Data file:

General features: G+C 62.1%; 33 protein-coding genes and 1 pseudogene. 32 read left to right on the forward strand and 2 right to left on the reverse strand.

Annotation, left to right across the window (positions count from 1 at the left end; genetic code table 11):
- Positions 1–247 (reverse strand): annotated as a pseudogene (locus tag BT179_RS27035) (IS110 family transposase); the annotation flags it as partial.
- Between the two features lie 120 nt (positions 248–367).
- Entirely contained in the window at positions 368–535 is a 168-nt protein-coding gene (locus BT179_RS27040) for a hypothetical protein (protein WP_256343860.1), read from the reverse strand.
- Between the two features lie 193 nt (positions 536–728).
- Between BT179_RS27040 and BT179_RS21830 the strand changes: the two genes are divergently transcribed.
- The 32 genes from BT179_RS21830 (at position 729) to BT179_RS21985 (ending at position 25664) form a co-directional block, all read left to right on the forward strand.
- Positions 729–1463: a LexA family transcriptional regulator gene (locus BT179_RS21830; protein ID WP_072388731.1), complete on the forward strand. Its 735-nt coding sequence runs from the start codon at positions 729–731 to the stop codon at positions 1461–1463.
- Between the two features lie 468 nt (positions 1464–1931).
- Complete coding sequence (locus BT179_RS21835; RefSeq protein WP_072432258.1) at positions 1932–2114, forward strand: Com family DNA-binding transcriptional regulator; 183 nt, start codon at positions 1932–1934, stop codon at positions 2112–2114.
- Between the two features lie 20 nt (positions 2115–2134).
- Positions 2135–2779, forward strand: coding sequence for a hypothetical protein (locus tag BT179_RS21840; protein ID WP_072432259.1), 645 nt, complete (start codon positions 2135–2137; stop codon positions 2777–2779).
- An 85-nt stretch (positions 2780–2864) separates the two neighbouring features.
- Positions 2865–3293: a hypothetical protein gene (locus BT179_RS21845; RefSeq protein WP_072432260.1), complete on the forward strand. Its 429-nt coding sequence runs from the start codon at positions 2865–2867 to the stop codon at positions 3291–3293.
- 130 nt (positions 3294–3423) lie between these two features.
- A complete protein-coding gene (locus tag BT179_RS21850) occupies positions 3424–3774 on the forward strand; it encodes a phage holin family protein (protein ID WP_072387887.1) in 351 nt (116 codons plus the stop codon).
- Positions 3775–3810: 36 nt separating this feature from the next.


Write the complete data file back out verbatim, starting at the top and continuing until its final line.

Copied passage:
General features: G+C 62.1%; 33 protein-coding genes and 1 pseudogene. 32 read left to right on the forward strand and 2 right to left on the reverse strand.

Annotation, left to right across the window (positions count from 1 at the left end; genetic code table 11):
- Positions 1–247 (reverse strand): annotated as a pseudogene (locus tag BT179_RS27035) (IS110 family transposase); the annotation flags it as partial.
- Between the two features lie 120 nt (positions 248–367).
- Entirely contained in the window at positions 368–535 is a 168-nt protein-coding gene (locus BT179_RS27040) for a hypothetical protein (protein WP_256343860.1), read from the reverse strand.
- Between the two features lie 193 nt (positions 536–728).
- Between BT179_RS27040 and BT179_RS21830 the strand changes: the two genes are divergently transcribed.
- The 32 genes from BT179_RS21830 (at position 729) to BT179_RS21985 (ending at position 25664) form a co-directional block, all read left to right on the forward strand.
- Positions 729–1463: a LexA family transcriptional regulator gene (locus BT179_RS21830; protein ID WP_072388731.1), complete on the forward strand. Its 735-nt coding sequence runs from the start codon at positions 729–731 to the stop codon at positions 1461–1463.
- Between the two features lie 468 nt (positions 1464–1931).
- Complete coding sequence (locus BT179_RS21835; RefSeq protein WP_072432258.1) at positions 1932–2114, forward strand: Com family DNA-binding transcriptional regulator; 183 nt, start codon at positions 1932–1934, stop codon at positions 2112–2114.
- Between the two features lie 20 nt (positions 2115–2134).
- Positions 2135–2779, forward strand: coding sequence for a hypothetical protein (locus tag BT179_RS21840; protein ID WP_072432259.1), 645 nt, complete (start codon positions 2135–2137; stop codon positions 2777–2779).
- An 85-nt stretch (positions 2780–2864) separates the two neighbouring features.
- Positions 2865–3293: a hypothetical protein gene (locus BT179_RS21845; RefSeq protein WP_072432260.1), complete on the forward strand. Its 429-nt coding sequence runs from the start codon at positions 2865–2867 to the stop codon at positions 3291–3293.
- 130 nt (positions 3294–3423) lie between these two features.
- A complete protein-coding gene (locus tag BT179_RS21850) occupies positions 3424–3774 on the forward strand; it encodes a phage holin family protein (protein ID WP_072387887.1) in 351 nt (116 codons plus the stop codon).
- Positions 3775–3810: 36 nt separating this feature from the next.